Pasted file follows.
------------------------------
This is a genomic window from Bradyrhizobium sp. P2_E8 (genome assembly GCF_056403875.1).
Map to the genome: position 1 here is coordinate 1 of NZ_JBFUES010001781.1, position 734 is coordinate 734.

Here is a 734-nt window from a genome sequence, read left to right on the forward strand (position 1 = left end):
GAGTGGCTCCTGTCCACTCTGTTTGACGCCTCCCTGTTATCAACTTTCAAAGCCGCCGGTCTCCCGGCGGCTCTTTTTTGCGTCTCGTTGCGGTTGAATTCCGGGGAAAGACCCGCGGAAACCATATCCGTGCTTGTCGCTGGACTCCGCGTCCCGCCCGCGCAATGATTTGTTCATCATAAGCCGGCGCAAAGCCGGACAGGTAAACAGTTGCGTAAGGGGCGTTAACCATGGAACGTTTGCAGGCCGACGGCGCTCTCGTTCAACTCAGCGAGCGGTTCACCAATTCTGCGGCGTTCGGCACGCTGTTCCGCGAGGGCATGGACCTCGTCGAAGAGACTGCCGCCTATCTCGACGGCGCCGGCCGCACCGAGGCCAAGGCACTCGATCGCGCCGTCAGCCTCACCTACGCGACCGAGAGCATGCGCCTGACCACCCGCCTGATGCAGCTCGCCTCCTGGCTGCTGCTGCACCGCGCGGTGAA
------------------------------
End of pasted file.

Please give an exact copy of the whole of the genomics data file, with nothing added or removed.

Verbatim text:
This is a genomic window from Bradyrhizobium sp. P2_E8 (genome assembly GCF_056403875.1).
Map to the genome: position 1 here is coordinate 1 of NZ_JBFUES010001781.1, position 734 is coordinate 734.

Here is a 734-nt window from a genome sequence, read left to right on the forward strand (position 1 = left end):
GAGTGGCTCCTGTCCACTCTGTTTGACGCCTCCCTGTTATCAACTTTCAAAGCCGCCGGTCTCCCGGCGGCTCTTTTTTGCGTCTCGTTGCGGTTGAATTCCGGGGAAAGACCCGCGGAAACCATATCCGTGCTTGTCGCTGGACTCCGCGTCCCGCCCGCGCAATGATTTGTTCATCATAAGCCGGCGCAAAGCCGGACAGGTAAACAGTTGCGTAAGGGGCGTTAACCATGGAACGTTTGCAGGCCGACGGCGCTCTCGTTCAACTCAGCGAGCGGTTCACCAATTCTGCGGCGTTCGGCACGCTGTTCCGCGAGGGCATGGACCTCGTCGAAGAGACTGCCGCCTATCTCGACGGCGCCGGCCGCACCGAGGCCAAGGCACTCGATCGCGCCGTCAGCCTCACCTACGCGACCGAGAGCATGCGCCTGACCACCCGCCTGATGCAGCTCGCCTCCTGGCTGCTGCTGCACCGCGCGGTGAA